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Insurance brokers: Why it’s time to take the specialist route

Insurance brokers: Why it’s time to take the specialist route | Insurance Business

Insurance brokers: Why it’s time to take the specialist route
Brendan McCafferty, CEO, AXA Insurance, Intermediated & Direct, joins Insurance Business with a new monthly column. Read his views below.

There is no escaping the fact that products are more special when they are made just for you. The tailored clothing you bought for a special occasion, the engraved pens you got for Christmas and the football shirt with your name across the shoulders have that warm feeling that comes with the truly bespoke.

Our customers, whether businesses or everyday people, want the same thing from their insurance providers. We aim to offer peace of mind but there is no denying that, as an industry, we could make policyholders feel even more at ease if we knew more about them.

One of the best routes to creating a more personalised product is to specialise. If we better understand our customers, and those we hope will buy from us in the future, we need to learn more about what makes them tick and gain an insight into how we can protect them.

Embracing specialisms is important for brokers and insurers alike. With an increasing number of customers opting to go direct, both in personal lines and the smaller end of commercial business, there is a growing opportunity to take the road less travelled.

There are many untapped opportunities that brokers can take advantage of. The customers who struggle with ‘off the peg’ policies because they are from a segment that is not properly catered for, and businesses that operate in industries that present risks that are far more difficult to predict, are just a couple of examples.

Insurers, meanwhile, can learn from some of the larger brokers in the market if they think more about their structure. If insurers organised themselves more around their target policyholders, and less around strict product types, both our broker partners and customers will benefit.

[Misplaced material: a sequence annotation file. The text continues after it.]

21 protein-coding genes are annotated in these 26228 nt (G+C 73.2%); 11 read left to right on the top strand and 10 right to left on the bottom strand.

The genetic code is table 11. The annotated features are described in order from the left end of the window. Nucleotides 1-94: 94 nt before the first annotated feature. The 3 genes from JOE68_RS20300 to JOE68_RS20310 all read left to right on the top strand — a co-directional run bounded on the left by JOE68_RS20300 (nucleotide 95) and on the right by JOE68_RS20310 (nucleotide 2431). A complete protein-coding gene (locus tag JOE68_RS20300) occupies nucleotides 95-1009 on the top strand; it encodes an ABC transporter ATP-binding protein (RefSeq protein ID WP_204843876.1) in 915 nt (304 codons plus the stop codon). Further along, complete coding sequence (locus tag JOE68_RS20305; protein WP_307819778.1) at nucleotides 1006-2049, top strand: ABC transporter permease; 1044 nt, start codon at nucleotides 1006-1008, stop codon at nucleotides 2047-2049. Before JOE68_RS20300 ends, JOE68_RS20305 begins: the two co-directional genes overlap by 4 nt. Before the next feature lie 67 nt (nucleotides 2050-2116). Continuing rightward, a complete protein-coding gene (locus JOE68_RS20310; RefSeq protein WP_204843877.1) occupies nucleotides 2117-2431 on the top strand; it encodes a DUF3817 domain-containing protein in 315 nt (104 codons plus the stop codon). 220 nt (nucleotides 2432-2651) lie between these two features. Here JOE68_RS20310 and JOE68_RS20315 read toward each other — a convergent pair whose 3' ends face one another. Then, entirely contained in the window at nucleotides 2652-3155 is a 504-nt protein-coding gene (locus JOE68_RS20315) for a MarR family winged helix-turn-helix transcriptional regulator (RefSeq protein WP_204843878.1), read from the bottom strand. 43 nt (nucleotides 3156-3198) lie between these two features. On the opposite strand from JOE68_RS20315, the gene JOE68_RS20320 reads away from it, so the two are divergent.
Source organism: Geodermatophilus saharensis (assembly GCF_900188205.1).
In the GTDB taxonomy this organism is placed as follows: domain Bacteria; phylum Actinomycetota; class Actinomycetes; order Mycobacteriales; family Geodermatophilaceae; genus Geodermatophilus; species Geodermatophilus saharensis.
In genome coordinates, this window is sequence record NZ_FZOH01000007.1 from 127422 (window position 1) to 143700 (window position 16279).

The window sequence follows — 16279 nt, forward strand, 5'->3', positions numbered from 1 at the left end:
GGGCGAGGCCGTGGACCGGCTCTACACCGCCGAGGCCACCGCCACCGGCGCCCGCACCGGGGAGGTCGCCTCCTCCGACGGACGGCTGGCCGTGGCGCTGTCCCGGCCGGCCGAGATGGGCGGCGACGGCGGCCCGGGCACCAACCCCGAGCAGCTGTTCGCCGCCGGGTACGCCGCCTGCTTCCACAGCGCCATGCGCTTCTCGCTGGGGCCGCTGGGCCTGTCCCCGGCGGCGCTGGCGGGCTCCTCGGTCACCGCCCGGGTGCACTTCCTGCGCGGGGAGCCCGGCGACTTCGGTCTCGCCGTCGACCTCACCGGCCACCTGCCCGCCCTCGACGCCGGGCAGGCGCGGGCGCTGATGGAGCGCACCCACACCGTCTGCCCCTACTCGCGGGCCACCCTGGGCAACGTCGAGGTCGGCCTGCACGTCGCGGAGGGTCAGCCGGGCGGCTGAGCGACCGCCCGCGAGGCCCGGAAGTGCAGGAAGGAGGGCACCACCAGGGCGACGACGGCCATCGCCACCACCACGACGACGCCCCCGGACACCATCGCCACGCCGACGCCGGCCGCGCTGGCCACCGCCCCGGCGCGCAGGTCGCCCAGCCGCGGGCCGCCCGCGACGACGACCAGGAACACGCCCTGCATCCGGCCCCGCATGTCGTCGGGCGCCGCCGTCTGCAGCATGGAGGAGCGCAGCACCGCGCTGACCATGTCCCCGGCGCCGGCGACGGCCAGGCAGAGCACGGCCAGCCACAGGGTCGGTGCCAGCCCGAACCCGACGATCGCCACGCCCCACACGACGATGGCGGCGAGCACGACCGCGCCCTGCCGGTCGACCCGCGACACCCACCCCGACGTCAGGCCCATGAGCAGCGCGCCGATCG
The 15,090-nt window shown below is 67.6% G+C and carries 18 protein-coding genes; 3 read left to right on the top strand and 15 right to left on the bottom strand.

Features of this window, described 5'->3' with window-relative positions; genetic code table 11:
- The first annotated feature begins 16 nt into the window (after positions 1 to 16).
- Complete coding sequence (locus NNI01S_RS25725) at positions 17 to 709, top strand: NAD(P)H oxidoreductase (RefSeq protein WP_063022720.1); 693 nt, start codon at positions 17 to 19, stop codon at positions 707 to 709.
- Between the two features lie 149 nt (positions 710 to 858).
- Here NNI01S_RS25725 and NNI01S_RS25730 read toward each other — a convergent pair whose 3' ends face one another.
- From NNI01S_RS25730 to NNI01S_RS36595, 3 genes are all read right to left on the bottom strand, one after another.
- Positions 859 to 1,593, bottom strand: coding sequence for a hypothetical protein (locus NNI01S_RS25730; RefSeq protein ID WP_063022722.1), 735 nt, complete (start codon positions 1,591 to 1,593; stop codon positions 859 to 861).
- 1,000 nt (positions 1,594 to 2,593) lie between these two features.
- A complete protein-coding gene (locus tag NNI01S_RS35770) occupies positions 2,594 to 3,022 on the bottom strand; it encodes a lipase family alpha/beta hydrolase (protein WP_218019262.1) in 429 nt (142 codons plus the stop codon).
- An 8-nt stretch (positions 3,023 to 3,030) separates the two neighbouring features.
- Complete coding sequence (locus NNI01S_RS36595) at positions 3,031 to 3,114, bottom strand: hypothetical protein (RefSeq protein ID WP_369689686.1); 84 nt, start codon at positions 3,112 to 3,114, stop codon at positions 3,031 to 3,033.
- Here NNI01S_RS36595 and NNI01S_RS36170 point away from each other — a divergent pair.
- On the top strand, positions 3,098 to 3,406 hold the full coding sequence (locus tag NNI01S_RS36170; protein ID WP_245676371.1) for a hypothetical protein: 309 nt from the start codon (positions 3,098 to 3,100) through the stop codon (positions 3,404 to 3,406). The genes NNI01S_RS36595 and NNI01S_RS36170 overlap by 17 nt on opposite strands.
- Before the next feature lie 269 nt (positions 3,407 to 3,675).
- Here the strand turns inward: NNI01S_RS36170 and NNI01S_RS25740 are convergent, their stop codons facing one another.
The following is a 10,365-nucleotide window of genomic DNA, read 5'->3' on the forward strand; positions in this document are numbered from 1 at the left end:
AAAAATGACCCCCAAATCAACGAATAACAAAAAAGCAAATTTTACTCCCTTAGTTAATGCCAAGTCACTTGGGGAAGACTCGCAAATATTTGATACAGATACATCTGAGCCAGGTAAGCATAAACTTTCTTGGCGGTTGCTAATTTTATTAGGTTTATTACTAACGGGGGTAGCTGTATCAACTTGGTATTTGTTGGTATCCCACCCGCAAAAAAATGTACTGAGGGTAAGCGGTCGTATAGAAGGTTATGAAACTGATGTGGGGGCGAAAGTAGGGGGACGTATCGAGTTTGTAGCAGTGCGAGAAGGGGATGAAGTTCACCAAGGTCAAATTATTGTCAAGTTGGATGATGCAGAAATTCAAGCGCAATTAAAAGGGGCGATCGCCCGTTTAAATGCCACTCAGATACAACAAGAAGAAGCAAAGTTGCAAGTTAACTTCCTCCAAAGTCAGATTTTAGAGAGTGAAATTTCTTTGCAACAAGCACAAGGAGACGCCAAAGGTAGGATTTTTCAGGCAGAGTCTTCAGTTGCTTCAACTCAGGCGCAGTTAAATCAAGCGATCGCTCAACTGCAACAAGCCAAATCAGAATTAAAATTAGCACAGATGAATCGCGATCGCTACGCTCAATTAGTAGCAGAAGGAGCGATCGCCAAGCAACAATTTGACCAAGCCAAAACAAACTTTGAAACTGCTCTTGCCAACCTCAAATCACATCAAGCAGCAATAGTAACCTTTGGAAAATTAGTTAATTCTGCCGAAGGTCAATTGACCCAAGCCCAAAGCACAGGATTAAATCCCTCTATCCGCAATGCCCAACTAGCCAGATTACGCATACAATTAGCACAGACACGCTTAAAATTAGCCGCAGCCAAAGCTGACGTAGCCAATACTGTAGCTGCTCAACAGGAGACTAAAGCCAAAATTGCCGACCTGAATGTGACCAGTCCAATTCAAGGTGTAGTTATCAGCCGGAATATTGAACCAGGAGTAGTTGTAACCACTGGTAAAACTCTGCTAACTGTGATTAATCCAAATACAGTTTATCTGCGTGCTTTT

However, and perhaps most important, is that the industry considers its mindset. We need to spend less time thinking about what products we offer and how we work, and more time considering the issues our customers face and the specific needs they have.

There is also a role for technology to play here too. As an industry, we need to keep an eye on the latest tools that can help us achieve our goals. There is no reason we can’t make better use of data and data analytics to improve customer insight, as well as using artificial intelligence to pick up some of our administrative slack, allowing us to spend more time learning from our customers.

At AXA, we have dipped our toes in the water in this area and we want to collaborate with our brokers to help them stay ahead of the curve. By working closely with new market entrants, such as insurtech firms, we can transform the way we look at our businesses.

However, becoming more specialised is very much the tip of the iceberg. By identifying areas where risks have not been well understood we can start to build better, more meaningful and personal products, which should be the ultimate aim.

Hopefully, one day we will be able create products that feel as bespoke as personalised stationary, as comfortable as a tailored suit and as individual as your favourite sports jersey with your name on the back.


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